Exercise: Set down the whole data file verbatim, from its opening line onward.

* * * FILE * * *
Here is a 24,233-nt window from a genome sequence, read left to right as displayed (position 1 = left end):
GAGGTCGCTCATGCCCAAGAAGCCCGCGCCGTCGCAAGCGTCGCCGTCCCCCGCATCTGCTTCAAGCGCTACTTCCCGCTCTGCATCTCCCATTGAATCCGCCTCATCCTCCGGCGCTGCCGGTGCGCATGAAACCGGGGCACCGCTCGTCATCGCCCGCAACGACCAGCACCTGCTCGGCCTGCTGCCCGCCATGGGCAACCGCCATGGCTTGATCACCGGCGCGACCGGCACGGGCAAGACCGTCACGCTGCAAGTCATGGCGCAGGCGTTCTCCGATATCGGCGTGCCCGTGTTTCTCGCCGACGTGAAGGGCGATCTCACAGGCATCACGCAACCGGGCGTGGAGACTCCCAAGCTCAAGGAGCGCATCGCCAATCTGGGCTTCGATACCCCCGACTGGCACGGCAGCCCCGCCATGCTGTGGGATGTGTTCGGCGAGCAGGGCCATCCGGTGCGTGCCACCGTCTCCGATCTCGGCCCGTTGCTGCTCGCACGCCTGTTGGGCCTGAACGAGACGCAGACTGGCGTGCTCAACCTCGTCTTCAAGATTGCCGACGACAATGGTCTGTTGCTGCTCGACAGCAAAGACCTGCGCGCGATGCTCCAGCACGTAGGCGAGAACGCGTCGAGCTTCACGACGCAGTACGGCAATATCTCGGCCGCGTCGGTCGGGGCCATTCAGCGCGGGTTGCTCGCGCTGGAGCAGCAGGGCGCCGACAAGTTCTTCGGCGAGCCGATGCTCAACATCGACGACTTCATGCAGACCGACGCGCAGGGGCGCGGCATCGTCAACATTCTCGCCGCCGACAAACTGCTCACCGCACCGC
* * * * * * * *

Here is a 24,233-nt window from a genome sequence, read left to right as displayed (position 1 = left end):
GAGGTCGCTCATGCCCAAGAAGCCCGCGCCGTCGCAAGCGTCGCCGTCCCCCGCATCTGCTTCAAGCGCTACTTCCCGCTCTGCATCTCCCATTGAATCCGCCTCATCCTCCGGCGCTGCCGGTGCGCATGAAACCGGGGCACCGCTCGTCATCGCCCGCAACGACCAGCACCTGCTCGGCCTGCTGCCCGCCATGGGCAACCGCCATGGCTTGATCACCGGCGCGACCGGCACGGGCAAGACCGTCACGCTGCAAGTCATGGCGCAGGCGTTCTCCGATATCGGCGTGCCCGTGTTTCTCGCCGACGTGAAGGGCGATCTCACAGGCATCACGCAACCGGGCGTGGAGACTCCCAAGCTCAAGGAGCGCATCGCCAATCTGGGCTTCGATACCCCCGACTGGCACGGCAGCCCCGCCATGCTGTGGGATGTGTTCGGCGAGCAGGGCCATCCGGTGCGTGCCACCGTCTCCGATCTCGGCCCGTTGCTGCTCGCACGCCTGTTGGGCCTGAACGAGACGCAGACTGGCGTGCTCAACCTCGTCTTCAAGATTGCCGACGACAATGGTCTGTTGCTGCTCGACAGCAAAGACCTGCGCGCGATGCTCCAGCACGTAGGCGAGAACGCGTCGAGCTTCACGACGCAGTACGGCAATATCTCGGCCGCGTCGGTCGGGGCCATTCAGCGCGGGTTGCTCGCGCTGGAGCAGCAGGGCGCCGACAAGTTCTTCGGCGAGCCGATGCTCAACATCGACGACTTCATGCAGACCGACGCGCAGGGGCGCGGCATCGTCAACATTCTCGCCGCCGACAAACTGCTCACCGCACCGC